Safety critical devices drive fast adoption of advanced DFT
By Ron Press, Mentor Graphics Corp
Devices used in safety critical applications need be known to work and have the ability to be regularly verified. Therefore, a very high-quality test is important, as is a method to perform a built-in self-test. Recently, there has been a strong growth in the automotive market and the number of processors within each car is steadily increasing. These devices are used for more and more functions such as braking systems, engine control, heads-up display, navigation systems, image sensors, and more. As a result, we see many companies designing devices for the automotive market or trying to enter the automotive market.
2011 saw the publication of the ISO standard 26262, which specifies standard criteria for automobile electronics. Our experience is that recently two test requirements are being adopted or at least evaluated by most companies developing safety critical devices. One requirement is to perform a very high-quality test such that there are virtually no defective parts that escape the tests. The other is to perform a built-in self-test such that the part can be tested when in the safety critical application.
There are various pattern types that help support the zero DPM (defects per million) shipped devices goal. In particular, Cell-Aware test is proven to uniquely detect defects that escape traditional tests. Cell-Aware test can find defects that would escape a 100% stuck-at, transition, and timing-aware test set.. This is because it works by first modeling the actual defects that can occur in the physical layout of standard cells. Cell-Aware pattern size was recently improved and reduced, but a complete pattern set is larger than a traditional pattern set so embedded compression is used.
At Mentor Graphics, we started seeing more and more customers implementing logic BIST and embedded compression for the same circuits. Therefore, it made sense to integrate both into common logic that can be shared, since both technologies interface to scan chains in a similar manner. The embedded compression decompressor could be configured into a linear feedback shift register (LFSR) to produce pseudo-random patterns for logic BIST. Both the logic BIST and embedded compression logic provide data to scan chains through a phase shifter so that logic is fully shared. The scan chain outputs are compacted together in embedded compression. This logic is mostly shared with logic BIST to reduce the number of scan chain outputs that enter a signature calculator.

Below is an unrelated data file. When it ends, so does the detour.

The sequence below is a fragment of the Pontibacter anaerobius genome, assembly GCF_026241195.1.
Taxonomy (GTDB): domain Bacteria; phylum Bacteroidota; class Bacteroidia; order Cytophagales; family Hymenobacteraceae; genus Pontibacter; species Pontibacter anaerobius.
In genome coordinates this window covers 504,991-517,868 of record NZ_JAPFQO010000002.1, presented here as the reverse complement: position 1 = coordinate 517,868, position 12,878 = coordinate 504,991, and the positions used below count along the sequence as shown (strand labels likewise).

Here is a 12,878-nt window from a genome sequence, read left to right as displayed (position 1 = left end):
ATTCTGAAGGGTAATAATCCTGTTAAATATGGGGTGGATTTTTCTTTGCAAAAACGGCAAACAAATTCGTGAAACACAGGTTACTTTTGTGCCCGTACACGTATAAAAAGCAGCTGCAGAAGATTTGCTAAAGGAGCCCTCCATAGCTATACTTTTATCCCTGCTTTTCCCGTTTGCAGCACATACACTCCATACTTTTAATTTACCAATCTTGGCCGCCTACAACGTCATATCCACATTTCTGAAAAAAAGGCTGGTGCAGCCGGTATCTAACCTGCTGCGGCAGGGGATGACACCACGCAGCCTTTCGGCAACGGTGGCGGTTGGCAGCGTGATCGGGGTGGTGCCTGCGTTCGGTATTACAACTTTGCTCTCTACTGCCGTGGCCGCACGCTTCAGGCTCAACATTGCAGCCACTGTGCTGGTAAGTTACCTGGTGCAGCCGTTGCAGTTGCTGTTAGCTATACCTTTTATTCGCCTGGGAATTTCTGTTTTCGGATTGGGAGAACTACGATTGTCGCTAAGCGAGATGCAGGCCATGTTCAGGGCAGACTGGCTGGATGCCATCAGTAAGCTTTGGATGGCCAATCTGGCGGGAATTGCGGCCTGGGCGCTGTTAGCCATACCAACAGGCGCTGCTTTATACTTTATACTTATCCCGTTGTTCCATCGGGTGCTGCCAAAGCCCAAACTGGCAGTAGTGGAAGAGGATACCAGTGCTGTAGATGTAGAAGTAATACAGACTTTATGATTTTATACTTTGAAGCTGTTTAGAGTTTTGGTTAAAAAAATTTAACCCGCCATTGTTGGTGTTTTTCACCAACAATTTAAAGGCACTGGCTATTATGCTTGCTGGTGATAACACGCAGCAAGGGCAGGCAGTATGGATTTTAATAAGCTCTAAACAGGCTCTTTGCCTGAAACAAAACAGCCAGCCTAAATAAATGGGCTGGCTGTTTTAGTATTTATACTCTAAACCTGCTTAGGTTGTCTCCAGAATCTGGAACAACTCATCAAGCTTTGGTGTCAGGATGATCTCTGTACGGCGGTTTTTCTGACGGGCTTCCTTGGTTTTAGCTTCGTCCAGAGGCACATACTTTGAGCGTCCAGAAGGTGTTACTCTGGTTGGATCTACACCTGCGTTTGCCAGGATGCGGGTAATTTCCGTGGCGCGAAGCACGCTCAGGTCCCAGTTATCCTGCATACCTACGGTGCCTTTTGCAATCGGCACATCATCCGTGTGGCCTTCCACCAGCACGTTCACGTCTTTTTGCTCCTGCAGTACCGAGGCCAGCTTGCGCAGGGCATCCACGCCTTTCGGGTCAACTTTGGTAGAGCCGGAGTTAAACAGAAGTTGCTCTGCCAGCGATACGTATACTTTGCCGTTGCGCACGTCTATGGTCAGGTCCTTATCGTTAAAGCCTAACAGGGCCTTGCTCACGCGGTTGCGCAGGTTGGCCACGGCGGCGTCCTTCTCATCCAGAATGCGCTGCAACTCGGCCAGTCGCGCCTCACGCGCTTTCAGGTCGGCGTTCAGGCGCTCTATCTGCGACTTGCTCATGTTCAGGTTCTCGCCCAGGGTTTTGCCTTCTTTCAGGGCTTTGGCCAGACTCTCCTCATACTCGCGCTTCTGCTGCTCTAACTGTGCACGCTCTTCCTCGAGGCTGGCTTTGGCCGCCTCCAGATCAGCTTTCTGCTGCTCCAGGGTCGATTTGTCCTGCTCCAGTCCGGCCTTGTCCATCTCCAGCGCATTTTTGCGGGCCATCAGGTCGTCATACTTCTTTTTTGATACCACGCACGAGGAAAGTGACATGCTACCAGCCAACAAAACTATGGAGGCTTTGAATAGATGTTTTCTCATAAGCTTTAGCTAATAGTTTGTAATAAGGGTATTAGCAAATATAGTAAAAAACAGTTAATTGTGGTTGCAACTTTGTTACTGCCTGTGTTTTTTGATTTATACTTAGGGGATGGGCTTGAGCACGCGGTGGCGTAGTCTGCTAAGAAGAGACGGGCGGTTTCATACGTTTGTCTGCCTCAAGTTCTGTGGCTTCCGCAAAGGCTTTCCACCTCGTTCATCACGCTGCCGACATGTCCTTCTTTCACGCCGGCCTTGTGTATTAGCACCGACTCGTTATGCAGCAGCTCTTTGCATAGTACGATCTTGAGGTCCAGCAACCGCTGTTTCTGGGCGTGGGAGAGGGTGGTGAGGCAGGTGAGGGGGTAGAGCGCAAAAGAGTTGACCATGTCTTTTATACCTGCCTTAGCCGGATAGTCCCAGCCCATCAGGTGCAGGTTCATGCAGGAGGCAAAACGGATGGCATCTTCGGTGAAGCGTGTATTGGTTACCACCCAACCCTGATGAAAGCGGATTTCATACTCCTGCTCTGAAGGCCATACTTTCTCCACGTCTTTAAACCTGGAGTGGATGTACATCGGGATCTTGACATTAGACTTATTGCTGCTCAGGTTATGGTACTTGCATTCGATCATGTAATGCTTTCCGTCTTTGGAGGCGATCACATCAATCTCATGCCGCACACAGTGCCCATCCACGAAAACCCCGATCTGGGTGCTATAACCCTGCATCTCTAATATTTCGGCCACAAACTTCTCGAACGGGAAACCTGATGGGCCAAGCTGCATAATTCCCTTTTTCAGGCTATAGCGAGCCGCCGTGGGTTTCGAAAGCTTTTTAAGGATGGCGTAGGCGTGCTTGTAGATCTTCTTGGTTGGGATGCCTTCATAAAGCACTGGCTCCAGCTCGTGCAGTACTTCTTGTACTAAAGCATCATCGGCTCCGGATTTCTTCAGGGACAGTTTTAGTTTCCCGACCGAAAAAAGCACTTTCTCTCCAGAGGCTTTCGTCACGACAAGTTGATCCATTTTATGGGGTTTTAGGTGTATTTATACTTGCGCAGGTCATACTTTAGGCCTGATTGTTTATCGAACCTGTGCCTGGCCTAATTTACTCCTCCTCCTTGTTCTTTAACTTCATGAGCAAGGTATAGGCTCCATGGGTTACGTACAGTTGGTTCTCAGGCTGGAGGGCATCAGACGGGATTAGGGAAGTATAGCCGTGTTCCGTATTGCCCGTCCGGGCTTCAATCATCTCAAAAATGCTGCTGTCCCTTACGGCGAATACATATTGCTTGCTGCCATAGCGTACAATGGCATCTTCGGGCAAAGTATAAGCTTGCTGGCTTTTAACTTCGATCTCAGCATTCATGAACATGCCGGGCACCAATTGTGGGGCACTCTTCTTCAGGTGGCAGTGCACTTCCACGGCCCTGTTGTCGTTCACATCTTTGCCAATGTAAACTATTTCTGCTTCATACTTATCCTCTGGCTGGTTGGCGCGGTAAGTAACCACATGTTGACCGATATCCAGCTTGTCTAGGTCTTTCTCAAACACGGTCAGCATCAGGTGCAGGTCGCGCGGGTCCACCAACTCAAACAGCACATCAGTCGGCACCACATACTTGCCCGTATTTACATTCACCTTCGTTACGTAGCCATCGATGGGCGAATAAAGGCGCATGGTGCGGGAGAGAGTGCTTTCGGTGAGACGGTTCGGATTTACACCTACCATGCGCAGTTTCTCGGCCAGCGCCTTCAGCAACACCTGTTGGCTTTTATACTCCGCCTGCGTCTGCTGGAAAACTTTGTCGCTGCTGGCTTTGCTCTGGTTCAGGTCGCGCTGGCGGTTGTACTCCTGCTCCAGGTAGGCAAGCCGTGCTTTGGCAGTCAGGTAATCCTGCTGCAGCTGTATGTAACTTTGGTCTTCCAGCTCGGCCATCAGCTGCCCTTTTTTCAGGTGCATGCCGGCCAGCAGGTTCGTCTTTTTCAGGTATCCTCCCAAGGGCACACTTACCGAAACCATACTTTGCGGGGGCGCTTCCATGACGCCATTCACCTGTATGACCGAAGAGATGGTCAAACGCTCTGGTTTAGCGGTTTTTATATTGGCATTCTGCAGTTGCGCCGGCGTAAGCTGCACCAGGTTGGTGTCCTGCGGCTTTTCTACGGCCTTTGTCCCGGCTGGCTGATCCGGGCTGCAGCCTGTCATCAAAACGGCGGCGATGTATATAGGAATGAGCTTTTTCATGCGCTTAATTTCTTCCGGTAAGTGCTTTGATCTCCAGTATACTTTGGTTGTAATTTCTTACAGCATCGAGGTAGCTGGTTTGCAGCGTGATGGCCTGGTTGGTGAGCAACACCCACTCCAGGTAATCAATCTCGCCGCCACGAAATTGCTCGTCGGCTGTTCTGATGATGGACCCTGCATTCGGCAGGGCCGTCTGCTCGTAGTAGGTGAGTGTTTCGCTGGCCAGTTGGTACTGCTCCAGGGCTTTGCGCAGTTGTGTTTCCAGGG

The hybrid embedded compression/logic BIST circuit is useful for meeting the safety-critical device quality and self-test requirements. In addition, since logic is shared the controller is 20-30% smaller than implementing embedded compression and logic BIST separately. As previously mentioned, we have seen this logic being adopted or in evaluation very broadly by automotive device designers.
One side effect of using embedded compression and logic BIST is that each makes the other better. For example, embedded compression can supply an extremely high quality production test. So, fewer test points are necessary in logic BIST to make random pattern resistant logic more testable, which reduces the area of logic BIST test points. Conversely, the X-bounding and any test points that are added for logic BIST make the circuit more testable and improve the embedded compression coverage and pattern count results.
Ron Press is the technical marketing manager of the Silicon Test Solutions products at Mentor Graphics. The 25-year veteran of the test and DFT (design-for-test) industry has presented seminars on DFT and test throughout the world. He has published dozens of papers in the field of test, is a member of the International Test Conference (ITC) Steering Committee, is a Golden Core member of the IEEE Computer Society, and a Senior Member of IEEE. Press has patents on reduced-pin-count testing, glitch-free clock switching, and patents pending on 3D DFT.